Critics of Miami21 contend that the parking provisions of the code are excessively high, precluding the sort of neighborhood scale development that the code was meant to support. How would you work to lower the parking requirements of Miami21 so that the benefits of the code are realized?

I continue to support Miami21 and its present parking provisions. Changes to peoples habits is not a light switch - it takes time and we can not burden neighborhoods with people who will park wherever and whenever they can. This must be viewed as a process.

How will you ensure that upcoming mega developments, like the Genting Casino Resort, contribute to pedestrian friendly street frontage?

Through the review process and by ensuring the impact fees are used to create the walkable downtown that we all envision. This process - if Gen Teng commences building - will allow us the opportunity to create not only an east west corridor but a north south connection to BicentennialPark. The Gen Teng process is very amorphous and will present many opportunities for walkability.

The Transit Miami led coalition to improve pedestrian and cyclist conditions on Brickell led to the temporary lowering of the speed limit by the Florida Department of Transportation, but only a change in the design of the street toward a true pedestrian boulevard will impact driving habits. TM sent the FDOT a list of over 20 missing crosswalks and recommendations for travel lanes that will encourage lower travel speeds, which have been ignored to date. Will you join our coalition and fight with us to ensure that Brickell is reconstructed with narrowed lanes, permanently reduced speeds, and more abundant crosswalks?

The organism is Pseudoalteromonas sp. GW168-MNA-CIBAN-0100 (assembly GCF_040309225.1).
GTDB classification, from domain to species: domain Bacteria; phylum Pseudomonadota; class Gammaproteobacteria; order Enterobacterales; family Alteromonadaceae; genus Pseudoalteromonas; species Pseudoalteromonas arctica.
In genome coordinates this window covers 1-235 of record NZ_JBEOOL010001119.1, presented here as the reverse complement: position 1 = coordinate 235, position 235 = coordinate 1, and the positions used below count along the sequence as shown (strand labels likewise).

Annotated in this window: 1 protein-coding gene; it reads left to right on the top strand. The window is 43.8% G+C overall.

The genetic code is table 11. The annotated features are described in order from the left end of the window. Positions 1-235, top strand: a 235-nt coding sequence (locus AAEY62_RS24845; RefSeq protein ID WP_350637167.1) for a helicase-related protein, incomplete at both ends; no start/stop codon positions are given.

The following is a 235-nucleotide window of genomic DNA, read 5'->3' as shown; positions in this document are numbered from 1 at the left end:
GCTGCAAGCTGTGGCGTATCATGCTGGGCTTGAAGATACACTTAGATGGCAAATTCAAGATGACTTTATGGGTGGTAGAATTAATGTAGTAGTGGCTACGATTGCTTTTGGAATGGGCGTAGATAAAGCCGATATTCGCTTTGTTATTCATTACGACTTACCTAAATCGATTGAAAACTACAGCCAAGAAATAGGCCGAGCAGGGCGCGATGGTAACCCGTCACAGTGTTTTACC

There is a plan in place for 19 cross walks that we are finalizing with FDOT. The cross walks will be raised to create friction and naturally slow drivers down. We have lowered the speed limit on the residential part of Brickell to 30 MPH with FDOT to review and determine if it goes to 35 MPH (it was 40 MPH). We have written more than 5200 traffic enforcement tickets on Brickell to slow traffic ….so it’s working.

In the ongoing planning for the I395 reconstruction, the Florida Department of Transportation is pushing an elevated highway through Overtown that will dwarf the existing expressway that decimated the once vibrant Overtown community. Other alternatives include a tunnel option that will open up over 40 acres of prime downtown land, as well as an at grade boulevard option. Which alternative would you support as District 2 commissioner?